I reported earlier today that Senator Joe Manchin’s office won’t say whether he is open to legislative action to achieve universal background checks. Boy was I wrong. It turns out that Manchin — who has a sterling “gun rights” reputation and an “A” rating from the NRA — is not only open to them, he’s already working on a proposal to make it happen.

Manchin voiced his support for universal background checks (with narrow exceptions) this morning in an interview with a West Virginia radio station. This represents real movement in the right direction. On Metro News radio’s Talkline, Manchin said he wasn’t ready to support the assault weapons ban, but then had this exchange with his interviewer:

MANCHIN: The first logical step would be, can’t you get the background checks, and get the information? Can’t we make sure that someone who has been violent but has mental illness is able for us to track? That person shouldn’t get a gun.
QUESTION: Do you think there should be universal background checks on anybody who wants to buy a gun? Right now it’s done only through federally licensed firearms dealers.
MANCHIN: I’m working on a bill right now with other Senators — Democrats and Reupblicans — we’re trying to get it, and looking at a background check that basically says that if you’re going to be a gun owner, you should be able to pass a background check, to be able to get that. With exceptions. The exceptions are: Families, immediate family members, some sporting events that you’re going to — that if you’re just going to be using them at the sporting events. So we’re looking and talking to people with expertise. I’m working with the NRA, to be honest with you, and talking to them. […]
QUESTION: So you think that if you go to a gun show … and there’s a private dealer there, not a federally licensed firearms dealer, but a private dealer, and you buy a gun from that private dealer, that you should have to undergo a background check?
MANCHIN: I think that’s common sense. Why would a legitimate gun retail shop have to go through that, but then the unfair advantage for someone at a gun show doesn’t?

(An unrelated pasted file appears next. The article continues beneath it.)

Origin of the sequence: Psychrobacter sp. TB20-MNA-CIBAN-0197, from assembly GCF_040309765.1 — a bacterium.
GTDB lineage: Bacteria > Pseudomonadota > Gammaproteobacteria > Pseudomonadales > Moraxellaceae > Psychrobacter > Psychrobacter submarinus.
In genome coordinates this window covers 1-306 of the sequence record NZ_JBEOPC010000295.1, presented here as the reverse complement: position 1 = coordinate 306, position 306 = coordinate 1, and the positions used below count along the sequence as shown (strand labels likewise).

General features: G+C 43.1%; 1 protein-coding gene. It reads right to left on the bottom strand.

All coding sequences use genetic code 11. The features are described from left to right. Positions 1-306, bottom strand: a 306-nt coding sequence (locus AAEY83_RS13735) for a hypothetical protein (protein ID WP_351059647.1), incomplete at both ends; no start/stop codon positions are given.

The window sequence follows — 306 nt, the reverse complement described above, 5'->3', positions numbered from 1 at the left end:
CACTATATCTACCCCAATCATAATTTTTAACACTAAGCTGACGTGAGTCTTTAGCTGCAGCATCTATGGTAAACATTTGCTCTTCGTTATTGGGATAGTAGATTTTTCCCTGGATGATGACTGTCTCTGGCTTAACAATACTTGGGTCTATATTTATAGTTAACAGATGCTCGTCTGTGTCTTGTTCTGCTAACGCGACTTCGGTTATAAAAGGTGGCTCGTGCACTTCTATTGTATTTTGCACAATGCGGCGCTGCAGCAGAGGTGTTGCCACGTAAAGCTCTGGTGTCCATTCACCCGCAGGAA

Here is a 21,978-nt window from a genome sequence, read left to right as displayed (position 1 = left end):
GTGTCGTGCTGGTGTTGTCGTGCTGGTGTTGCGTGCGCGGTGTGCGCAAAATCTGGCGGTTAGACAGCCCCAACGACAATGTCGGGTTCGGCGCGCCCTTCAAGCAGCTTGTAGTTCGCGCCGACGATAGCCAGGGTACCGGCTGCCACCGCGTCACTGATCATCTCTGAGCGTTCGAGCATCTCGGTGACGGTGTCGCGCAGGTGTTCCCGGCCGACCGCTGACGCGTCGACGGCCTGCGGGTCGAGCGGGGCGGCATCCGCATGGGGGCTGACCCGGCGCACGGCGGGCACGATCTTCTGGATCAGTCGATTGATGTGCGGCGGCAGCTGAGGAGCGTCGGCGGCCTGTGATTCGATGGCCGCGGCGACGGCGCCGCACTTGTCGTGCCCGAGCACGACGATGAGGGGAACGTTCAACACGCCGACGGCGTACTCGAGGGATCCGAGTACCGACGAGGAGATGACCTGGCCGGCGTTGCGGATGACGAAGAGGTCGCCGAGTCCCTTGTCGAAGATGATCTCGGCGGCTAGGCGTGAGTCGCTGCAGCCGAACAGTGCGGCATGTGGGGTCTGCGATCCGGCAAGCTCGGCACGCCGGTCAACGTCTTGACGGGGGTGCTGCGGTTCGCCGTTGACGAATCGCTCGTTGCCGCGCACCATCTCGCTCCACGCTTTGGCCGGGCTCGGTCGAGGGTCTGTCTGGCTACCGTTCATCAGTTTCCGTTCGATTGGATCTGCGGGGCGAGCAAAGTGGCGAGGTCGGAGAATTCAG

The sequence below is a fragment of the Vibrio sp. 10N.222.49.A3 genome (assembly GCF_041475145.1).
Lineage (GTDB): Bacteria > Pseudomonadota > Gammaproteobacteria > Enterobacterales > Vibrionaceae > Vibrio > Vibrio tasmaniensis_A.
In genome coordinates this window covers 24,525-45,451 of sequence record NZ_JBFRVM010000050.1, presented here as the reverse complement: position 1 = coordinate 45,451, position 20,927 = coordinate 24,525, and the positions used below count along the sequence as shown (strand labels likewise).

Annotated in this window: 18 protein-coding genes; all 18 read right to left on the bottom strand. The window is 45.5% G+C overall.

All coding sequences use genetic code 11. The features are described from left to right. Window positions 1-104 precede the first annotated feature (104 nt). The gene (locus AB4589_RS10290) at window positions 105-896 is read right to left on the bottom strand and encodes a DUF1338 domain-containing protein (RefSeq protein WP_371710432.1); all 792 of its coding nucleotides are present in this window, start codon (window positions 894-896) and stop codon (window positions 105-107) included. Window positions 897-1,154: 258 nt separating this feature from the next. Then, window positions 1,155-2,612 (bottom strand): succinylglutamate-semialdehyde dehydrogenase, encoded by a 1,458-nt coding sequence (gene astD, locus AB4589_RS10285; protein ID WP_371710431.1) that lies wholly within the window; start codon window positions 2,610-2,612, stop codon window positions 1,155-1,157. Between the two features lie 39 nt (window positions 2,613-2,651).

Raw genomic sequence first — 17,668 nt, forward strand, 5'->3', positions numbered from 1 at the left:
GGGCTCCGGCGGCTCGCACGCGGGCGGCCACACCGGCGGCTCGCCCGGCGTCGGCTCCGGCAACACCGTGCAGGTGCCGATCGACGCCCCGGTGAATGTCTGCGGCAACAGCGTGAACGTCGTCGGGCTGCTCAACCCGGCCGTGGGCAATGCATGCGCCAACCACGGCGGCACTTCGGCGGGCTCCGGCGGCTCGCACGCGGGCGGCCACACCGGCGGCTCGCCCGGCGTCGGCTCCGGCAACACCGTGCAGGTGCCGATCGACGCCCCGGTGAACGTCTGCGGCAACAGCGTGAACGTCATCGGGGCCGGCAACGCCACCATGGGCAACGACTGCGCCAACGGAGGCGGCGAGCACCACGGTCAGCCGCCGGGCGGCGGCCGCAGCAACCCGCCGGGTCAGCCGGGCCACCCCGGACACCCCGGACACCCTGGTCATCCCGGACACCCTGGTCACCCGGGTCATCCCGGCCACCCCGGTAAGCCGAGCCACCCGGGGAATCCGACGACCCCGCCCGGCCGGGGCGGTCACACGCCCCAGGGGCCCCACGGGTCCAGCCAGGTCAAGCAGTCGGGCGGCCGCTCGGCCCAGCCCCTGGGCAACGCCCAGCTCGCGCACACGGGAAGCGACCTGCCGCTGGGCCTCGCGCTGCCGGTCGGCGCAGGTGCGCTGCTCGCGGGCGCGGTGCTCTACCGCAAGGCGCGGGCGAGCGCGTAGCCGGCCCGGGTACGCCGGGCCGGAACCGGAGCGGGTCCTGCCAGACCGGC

This is a significant step forward. For one thing, Manchin explicitly endorsed new legislative action to achieve background checks on pretty much anyone who wants to get a gun, with narrow exceptions. He also endorsed closing the gun show loophole. Given Manchin’s “gun rights” credibility, this should give cover to all of the other red states Democrats who are skittish about embracing this common sense step. It’s hard to see why they’d hold out against supporting this, now that Manchin has made it politically safer.

Manchin’s claim that he is discussing this with the NRA is also interesting. It dovetails with recent comments by Dem Rep. Carolyn McCarthy, a staunch gun control advocate, who said private talks with the NRA had indicated an openness to give ground on background checks, with exceptions similar to those described by Manchin. Coming from Manchin, of course, this is far more significant.

To repeat this one more time, commentators and news orgs are prematurely writing the obituary for Obama’s gun package based solely on the fact that the assault weapons ban faces an uphill struggle in Congress. It undoubtedly does. But the assault ban is not the centerpiece of Obama’s proposal; improving the background check system is. If Obama gets just the latter and some other provisions — minus the assault ban — it is still a major achievement. We now have Manchin on board, and even Republicans like GOP Rep. Phil Gingrey and Senator Chuck Grassley have signaled openness to it. It wouldn’t be surprising if we saw more movement in the days ahead.